According to Forbes, the top five brands in 2022 were Apple, Microsoft, Amazon, Google, and Samsung. The list has no big surprises since each company provides a quality product or service that most of us use daily. Operating any one of these organizations requires a massive amount of labor to meet the demands of their customers. One estimate shows that Apple alone has approximately 164,000 full-time equivalent employees (FTEs) on the payroll. And as much as many people love and obsess over Apple products, it’s unlikely that many would work there for free. It’s a for-profit organization that brings in roughly $390 billion in revenue annually; it can afford to pay its employees.
But non-profit organizations are different; they exist for something more than launching new products or services to make more money; their purpose is to accomplish benevolent, altruistic missions such as providing basic provisions to the under resourced, like food, shelter, and clothing. And because of this, people donate their money, sacrifice their time, and use their skills and talents to partner with non-profit organizations to make a difference. That’s a considerable advantage non-profits have over for-profit organizations when used correctly.
More than Free Labor
When non-profits view volunteers simply as free labor, they miss out on the volunteer’s value to the organization. There are so many essential ways to include volunteers to accomplish the non-profit’s mission and the “things” that need to get done, like, letters stuffed, potential donors called, groceries sorted and bagged, clothes organized, etc. But what happens when someone has a unique skill? Has the non-profit developed ways to leverage that talent? Our church recently had a sermon on the exponential power of using the resources of time, talent, and treasure. The section of the message on talent struck a chord with several people ready to volunteer at the church. One person wanted to know if the church could use their help in the office. Since that’s a fairly wide-open area, we took the time to ask more questions. It turns out this person is a former Certified Public Accountant (CPA). Even though this volunteer would have stuffed envelopes, answered phones, made copies, or any other typical office task, digging deeper allowed the church to fully utilize this skill to its fullest – bringing value to the volunteer and the organization.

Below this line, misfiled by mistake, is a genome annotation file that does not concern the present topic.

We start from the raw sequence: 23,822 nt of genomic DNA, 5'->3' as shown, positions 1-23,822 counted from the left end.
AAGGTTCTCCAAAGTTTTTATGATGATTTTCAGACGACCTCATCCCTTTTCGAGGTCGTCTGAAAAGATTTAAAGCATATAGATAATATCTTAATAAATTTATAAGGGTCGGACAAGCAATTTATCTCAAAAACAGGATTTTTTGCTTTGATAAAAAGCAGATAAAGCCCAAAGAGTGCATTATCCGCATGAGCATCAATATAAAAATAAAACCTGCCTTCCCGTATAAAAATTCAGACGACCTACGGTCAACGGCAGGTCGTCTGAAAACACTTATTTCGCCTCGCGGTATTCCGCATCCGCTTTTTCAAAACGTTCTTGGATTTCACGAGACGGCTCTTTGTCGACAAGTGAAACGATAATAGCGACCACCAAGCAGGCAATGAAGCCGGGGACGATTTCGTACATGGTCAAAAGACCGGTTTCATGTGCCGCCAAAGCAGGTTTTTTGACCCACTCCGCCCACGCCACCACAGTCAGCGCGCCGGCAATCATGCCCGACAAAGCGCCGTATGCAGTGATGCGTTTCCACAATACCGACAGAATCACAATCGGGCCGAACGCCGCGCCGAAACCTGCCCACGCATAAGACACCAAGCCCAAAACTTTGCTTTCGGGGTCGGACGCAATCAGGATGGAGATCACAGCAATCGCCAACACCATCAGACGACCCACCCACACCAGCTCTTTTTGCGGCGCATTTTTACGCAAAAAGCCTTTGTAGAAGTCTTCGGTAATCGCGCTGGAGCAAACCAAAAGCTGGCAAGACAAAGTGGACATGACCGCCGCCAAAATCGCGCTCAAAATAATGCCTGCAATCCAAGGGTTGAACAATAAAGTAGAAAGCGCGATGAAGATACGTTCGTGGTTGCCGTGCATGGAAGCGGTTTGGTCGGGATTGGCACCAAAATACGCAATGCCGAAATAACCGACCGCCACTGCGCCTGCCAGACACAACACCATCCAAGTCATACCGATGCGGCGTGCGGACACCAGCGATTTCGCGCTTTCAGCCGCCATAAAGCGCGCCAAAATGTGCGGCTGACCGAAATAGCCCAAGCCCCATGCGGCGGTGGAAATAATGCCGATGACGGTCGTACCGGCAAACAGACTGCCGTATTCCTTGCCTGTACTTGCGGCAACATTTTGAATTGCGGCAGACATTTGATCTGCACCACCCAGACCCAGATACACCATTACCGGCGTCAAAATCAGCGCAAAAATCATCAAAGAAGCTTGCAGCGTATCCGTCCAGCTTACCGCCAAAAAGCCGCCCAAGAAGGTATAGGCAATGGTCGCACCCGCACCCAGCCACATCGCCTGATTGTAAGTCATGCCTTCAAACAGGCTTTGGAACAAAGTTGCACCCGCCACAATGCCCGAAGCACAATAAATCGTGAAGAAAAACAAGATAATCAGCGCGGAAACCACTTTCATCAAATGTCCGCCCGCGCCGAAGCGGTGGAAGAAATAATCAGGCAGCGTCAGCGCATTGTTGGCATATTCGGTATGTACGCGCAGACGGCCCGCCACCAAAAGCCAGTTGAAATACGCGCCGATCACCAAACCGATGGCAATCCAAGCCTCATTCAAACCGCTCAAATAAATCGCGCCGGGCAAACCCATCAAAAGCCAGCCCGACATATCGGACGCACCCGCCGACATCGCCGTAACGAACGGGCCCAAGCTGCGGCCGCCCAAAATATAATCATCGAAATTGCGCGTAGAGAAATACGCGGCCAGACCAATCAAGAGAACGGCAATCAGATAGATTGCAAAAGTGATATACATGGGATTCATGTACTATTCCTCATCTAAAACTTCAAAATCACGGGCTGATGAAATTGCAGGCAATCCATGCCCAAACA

Invest in the Volunteer
When people are passionate about the organization’s mission, they want to be a part of it, and they will give freely of their time and skill. Here are a few thoughts to consider as your non-profit embraces utilizing volunteers as more than free labor.
- Discover their Skills: Volunteers come with many different skills like carpentry, landscaping, electrical, plumbing, office, administration, leadership, and technical abilities. Instead of filling voids with anyone that steps forward, non-profits must develop an intake process to discover the talents of those giving their time. Imagine the loss if an organization put a CPA on the team that oversees tech issues because they refused to discover their abilities. A quick way to start this process is by asking them about their skills, passions, and desires.
- Invest in their Training: Remember your first day on the job? It’s intimidating, confusing, and stressful. Treat volunteers with the same care as paid employees. Have an onboarding process that covers everything from where to park, what to wear, the expectation on hours, and logistics like where to eat and the location of the bathrooms. Then provide comprehensive training for the task they are to perform. For example, please don’t give a volunteer a list of names and phone numbers and ask them to call everyone on the list asking for donations. Show them how to use the phone, provide a script, and how to handle questions and rejection.
- Avoid Micromanaging: After training is complete and the volunteer is up and performing the tasks, avoid the temptation to micromanage their every move. Checking in periodically to ensure they have everything they need to accomplish their job is one thing; listening in on every call or watching them input data is another. Remember, they volunteered to do this because they are passionate about the organization; allow them to soar.
- Demonstrate Appreciation: How your organization does it is less important than the act of doing it. Write a note, give a gift card, bring in coffee, or take everyone to lunch. Do whatever fits the culture and budget of the organization, but remember to do it.
Whatever the mission of your non-profit, volunteers are likely a big part of the strategy to fulfill the mission. Volunteers fill critical roles within the organization but are much more than free labor. They bring skills, ideas, personality, and passion, allowing the non-profit to thrive. Invest in the volunteers as they invest in the organization.short url: